Are plumbed-in or standalone outdoor heaters the way to go?

Considering a new outdoor heater? Here are four things you should know when you're deciding between a plumbed-in or standalone unit.

Your Home
6 min read
Thinking of heating up the backyard this winter? Outdoor gas heaters have become a popular feature in households over the years.

With plumbed-in and standalone units both being good options, now’s the time to consider which is best for your home.

1. Comfort and quality

Standalone heaters are a more popular option due to their portability and easier retail accessibility. However, their LPG cylinders need to be replaced, which can be both a hassle and a hazard.

For plumbed-in units, apart from consumption, there are no ongoing charges to consider, and no need to refill or replace cylinders. The heat reach of both types of heaters will depend on their make and model, but powerful heaters on higher settings can cover an area of 13 square metres.

2. Outdoor heater safety

Both plumbed-in and standalone units require regular safety checks and must be serviced every two years. Safety checks can be done by a licensed heating technician. Common warning signs that heaters aren’t working properly include gas flames and panels that burn yellow or produce soot.

Fire safety organisations recommend plumbed-in outdoor heaters over standalone units as they offer a permanent solution, eliminating trip hazards and the need to store and handle LPG cylinders at home. No gas cylinders mean no potential gas leaks.

Gas heater safety tips

When winter emerges, it’s time to think about your gas heating. Here are a few tips to ensure it’s running safety.

Learn more

If you opt for cylinder-powered heating, it’s handy if someone in your household knows what they’re doing when it comes to dealing with the cylinders. Standalone heaters can be fire hazards if incorrectly stored or stored too close to flammable materials. So it’s a good idea to keep an eye out for warning signs, such as a gaseous smell or a change in the heating panel colour.

Plumbed-in heaters with radiant panels should be fixed at least 2.5 metres above the ground and away from awnings and other combustible fixtures. As standalone units provide heat 360 degrees, they should be placed in an open area, but far enough from outdoor furniture to avoid trip hazards and the risk of fire. For more safety specifications,  talk to your retailer about the safest area to install your unit. Safety specifications can vary from state to state, but all registered units will come with an approved safety label.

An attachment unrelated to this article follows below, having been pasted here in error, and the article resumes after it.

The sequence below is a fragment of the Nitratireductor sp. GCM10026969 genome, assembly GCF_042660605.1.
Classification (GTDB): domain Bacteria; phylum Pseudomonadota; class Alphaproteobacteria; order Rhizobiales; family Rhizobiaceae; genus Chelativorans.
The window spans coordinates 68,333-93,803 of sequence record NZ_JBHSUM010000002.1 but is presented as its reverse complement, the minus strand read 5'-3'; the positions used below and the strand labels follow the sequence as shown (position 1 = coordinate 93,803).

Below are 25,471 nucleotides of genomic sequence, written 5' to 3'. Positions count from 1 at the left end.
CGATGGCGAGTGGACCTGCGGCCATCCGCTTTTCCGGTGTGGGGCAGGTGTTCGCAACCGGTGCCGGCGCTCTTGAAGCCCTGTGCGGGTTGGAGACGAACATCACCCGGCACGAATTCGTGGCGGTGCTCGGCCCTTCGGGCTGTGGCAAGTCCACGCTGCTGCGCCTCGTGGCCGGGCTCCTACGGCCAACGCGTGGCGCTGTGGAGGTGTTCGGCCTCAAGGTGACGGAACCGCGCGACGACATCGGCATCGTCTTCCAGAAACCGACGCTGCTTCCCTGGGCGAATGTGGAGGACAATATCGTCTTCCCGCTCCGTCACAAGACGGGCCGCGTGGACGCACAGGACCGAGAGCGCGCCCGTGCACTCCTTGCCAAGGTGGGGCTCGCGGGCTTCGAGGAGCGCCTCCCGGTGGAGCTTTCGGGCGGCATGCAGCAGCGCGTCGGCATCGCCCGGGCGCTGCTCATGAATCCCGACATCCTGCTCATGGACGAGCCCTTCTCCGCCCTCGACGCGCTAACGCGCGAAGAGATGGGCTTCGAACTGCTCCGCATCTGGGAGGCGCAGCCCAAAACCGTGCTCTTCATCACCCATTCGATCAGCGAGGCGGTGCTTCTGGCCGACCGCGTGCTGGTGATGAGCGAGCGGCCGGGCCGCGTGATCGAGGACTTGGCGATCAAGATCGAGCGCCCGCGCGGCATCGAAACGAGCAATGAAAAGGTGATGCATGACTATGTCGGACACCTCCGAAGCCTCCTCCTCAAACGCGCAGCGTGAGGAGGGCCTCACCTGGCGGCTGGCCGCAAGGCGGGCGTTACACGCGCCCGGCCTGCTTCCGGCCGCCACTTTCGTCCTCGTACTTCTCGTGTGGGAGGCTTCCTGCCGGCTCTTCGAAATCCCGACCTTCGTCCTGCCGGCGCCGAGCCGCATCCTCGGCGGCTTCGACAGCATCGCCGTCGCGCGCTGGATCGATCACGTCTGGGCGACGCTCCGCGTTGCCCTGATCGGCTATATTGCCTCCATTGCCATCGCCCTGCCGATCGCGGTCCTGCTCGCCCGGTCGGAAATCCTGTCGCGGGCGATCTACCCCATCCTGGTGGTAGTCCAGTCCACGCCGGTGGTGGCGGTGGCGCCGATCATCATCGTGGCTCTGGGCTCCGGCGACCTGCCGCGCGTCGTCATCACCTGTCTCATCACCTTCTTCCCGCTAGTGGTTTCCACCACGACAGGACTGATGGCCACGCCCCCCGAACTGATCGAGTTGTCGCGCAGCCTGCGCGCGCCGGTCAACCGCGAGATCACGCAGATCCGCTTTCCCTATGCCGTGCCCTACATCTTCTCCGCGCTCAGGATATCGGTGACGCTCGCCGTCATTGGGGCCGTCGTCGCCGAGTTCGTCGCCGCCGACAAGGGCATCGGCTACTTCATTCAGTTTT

3. Gas consumption of outdoor heaters

Consumption varies from area to area and depends on the energy used to run your unit and the gas consumption (measured in MJ) – you can find this on your product details. For plumbed-in units, consumption depends on the ease of access to the mains, distance required from line to line, and the number of appliances connected to the pipes.

The charge of running your outdoor plumbed-in heater depends on whether you have a peak/off-peak or a basic meter. The timing of the peak/off-peak meter is decided by your distributor and is on your energy plan.

AGL’s energy rate calculator provides an estimate of how much your energy might cost. You can type in your suburb and your average gas and electricity usage is calculated based on the tariff determined by your distribution company.

Standalone units may cost more to run, depending on the frequency and price of refilling or replacing your gas cylinder. Another way to calculate the average energy use and cost of your unit is through the LPG consumption calculator.

4. Cost

The upfront cost of units varies across different makes and models, and running costs are determined by gas consumption. Plumbed-in heaters do not incur cylinder-refilling costs but might have a one-off plumbing cost if gas mains aren’t already connected to your backyard.

To install a pipe for natural gas access to your backyard, you’ll need to hire an external gas plumber, either through a gas company or privately. Ease of access and the distance from your unit to the mains gas connection will largely determine this cost.

Standalone units generally have a cheaper starting price than plumbed-in units, ranging from around $100 to a few thousand dollars. You can expect to pay $20-$60 for cylinders depending on brand and retailer. Both heater types may have maintenance costs.

Man using digital tablet in living room

Ready to make the leap?

Learn about gas meter installations and whether you will have a standard or non-standard connection.

Find out more